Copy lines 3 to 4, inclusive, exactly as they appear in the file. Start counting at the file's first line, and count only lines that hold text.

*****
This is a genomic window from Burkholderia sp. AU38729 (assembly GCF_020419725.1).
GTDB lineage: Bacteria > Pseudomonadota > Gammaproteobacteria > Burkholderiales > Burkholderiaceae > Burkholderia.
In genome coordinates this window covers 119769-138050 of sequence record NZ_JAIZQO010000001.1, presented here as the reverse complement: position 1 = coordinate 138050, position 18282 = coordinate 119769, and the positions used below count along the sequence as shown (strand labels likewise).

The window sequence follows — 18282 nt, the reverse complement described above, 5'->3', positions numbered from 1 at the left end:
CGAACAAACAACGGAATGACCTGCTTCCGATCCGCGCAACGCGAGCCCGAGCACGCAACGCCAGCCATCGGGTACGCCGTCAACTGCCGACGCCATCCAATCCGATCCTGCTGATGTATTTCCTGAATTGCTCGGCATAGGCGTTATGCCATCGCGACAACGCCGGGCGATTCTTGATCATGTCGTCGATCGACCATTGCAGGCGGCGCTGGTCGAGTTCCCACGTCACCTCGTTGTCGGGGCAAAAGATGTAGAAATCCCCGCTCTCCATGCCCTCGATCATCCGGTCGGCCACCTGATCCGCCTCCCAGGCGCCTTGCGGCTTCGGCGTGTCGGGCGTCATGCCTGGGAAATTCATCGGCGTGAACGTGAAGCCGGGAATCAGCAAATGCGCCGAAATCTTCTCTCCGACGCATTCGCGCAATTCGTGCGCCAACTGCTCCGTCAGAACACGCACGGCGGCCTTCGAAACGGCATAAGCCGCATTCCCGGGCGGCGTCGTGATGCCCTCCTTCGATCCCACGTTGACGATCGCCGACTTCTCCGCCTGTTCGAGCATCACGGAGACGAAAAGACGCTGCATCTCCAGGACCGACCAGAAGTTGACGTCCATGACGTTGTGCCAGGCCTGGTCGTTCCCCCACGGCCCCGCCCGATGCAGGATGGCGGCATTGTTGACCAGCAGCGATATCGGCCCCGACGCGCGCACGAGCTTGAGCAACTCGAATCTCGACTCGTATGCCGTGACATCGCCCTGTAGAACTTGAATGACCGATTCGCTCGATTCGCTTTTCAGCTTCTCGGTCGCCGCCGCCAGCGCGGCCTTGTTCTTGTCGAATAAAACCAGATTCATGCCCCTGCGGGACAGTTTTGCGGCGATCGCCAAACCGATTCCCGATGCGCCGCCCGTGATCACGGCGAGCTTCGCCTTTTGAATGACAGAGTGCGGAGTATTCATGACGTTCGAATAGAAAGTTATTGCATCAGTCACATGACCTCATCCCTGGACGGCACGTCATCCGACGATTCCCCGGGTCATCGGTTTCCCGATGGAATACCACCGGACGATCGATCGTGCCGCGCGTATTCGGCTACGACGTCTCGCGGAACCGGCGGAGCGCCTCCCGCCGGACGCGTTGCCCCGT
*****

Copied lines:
In genome coordinates this window covers 119769-138050 of sequence record NZ_JAIZQO010000001.1, presented here as the reverse complement: position 1 = coordinate 138050, position 18282 = coordinate 119769, and the positions used below count along the sequence as shown (strand labels likewise).

The window sequence follows — 18282 nt, the reverse complement described above, 5'->3', positions numbered from 1 at the left end: